From Our Files: Moments from Hawai‘i’s Past–March Edition

A look back at Honolulu from March 1923 to 2013. Stories taken from the archives of Paradise of the Pacific and HONOLULU Magazine.

King KalākauaOUR HISTORY

In 1888, King Kalākaua issued a royal charter, commissioning a magazine. Then titled Paradise of the Pacific, this publication became HONOLULU Magazine, making it the oldest magazine west of the Mississippi.




The Hawai‘i attorney general draws up a bill at the request of a Big Island representative that makes it a misdemeanor to drive while intoxicated.



Hawaii 1953

The 364-unit Mayor Wright Homes opens as Honolulu’s third low-rent public-housing project, replacing what was described as a “formerly blighted area” near Liliha.



Aloha Tower 1958

Aloha Tower is described as “the nerve center of the entire Honolulu harbor,” towering over the surrounding buildings and downtown Honolulu. Plans for the 10-floor tower were completed in 1920 to house the Port Authority offices and the harbor pilot. In 1926, a 5,500-candlepower light was placed on top of the green structure and could be seen from 19 miles out at sea.



Hawaiian Telephone 1968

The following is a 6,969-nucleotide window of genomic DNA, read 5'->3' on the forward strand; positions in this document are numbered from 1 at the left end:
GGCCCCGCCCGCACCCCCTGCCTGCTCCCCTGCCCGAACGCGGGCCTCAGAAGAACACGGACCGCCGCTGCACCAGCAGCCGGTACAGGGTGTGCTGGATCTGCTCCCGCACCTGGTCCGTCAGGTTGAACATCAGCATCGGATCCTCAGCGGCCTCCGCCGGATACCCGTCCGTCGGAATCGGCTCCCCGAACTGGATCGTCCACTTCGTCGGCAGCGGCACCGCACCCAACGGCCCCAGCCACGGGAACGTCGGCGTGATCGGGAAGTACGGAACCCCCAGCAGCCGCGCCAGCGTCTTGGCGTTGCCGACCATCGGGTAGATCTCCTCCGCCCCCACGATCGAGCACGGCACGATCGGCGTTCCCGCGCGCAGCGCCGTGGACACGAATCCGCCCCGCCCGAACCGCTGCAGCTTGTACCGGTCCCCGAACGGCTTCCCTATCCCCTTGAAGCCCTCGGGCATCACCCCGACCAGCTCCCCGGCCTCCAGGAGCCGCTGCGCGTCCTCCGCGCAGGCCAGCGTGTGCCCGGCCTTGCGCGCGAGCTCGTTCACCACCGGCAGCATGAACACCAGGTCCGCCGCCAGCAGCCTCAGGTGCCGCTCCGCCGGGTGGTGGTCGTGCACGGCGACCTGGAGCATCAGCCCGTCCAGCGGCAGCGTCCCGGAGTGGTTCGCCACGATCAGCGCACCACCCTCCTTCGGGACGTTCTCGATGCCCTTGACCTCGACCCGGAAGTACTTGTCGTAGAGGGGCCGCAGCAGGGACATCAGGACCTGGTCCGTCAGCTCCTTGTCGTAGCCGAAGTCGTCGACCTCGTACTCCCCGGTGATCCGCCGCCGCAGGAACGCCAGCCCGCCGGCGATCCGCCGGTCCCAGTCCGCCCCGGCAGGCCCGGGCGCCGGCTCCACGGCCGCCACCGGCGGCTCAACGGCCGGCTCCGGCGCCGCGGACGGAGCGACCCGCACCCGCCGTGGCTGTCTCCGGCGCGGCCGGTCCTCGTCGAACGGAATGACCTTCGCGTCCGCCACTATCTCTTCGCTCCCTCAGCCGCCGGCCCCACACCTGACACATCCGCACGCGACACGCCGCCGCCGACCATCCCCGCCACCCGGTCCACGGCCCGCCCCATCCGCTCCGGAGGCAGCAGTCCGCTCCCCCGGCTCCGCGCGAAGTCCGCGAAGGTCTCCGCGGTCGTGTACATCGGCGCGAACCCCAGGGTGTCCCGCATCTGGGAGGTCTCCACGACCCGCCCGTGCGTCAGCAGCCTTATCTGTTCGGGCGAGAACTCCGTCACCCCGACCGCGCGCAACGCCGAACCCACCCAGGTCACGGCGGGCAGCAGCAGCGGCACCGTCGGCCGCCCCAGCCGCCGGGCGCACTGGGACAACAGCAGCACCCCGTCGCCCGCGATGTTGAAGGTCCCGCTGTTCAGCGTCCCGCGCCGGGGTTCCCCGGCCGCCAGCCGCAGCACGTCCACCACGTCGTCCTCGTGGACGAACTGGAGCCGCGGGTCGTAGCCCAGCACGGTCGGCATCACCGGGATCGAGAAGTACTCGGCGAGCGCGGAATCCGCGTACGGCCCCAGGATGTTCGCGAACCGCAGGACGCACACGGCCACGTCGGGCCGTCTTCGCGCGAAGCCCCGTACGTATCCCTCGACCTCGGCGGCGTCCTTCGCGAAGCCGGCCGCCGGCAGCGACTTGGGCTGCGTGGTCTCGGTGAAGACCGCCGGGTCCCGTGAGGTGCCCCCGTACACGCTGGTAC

In this 1968 advertisement, Hawaiian Telephone boasts long-distance calling to the Mainland at a whopping $3.75 per call. “Traveling by long distance is such a practical way to go visiting,” the advertisement says.



Island fashion 1988

“Made In Hawai‘i” explores the Islands’ evolving fashion—from tapa, malo and the feather cloak to mu‘umu‘u and aloha shirts. The city allowed its employees to wear open-collar shirts in the late 1940s. But HONOLULU notes that The Honolulu Advertiser helped to pioneer wearing aloha shirts to work in the 1950s, saying the newspaper’s only rule was “Keep ’em clean and tuck ’em in.”



HONOLULU Magazine looks at alternative energy sources being considered in the Islands, including burned landfill gas and wood chips, windmill farms, and rooftop solar panels on warehouses and homes.



Merrie Monarch 2013

A few of the thousands of people involved in the Merrie Monarch reflect on the festival’s historic and cultural significance in honor of its 50th year. “Hula is the artery that keeps the ancients and the moderns in communication,” says Taupouri Tangaro, a hula professor and humanities chair at Hawai‘i Community College in Hilo.



1928 cover 1958 cover 1968 cover





Learn more about the evolution of covers in HONOLULU Magazine and Paradise of the Pacific: 125 Years of Covers, available at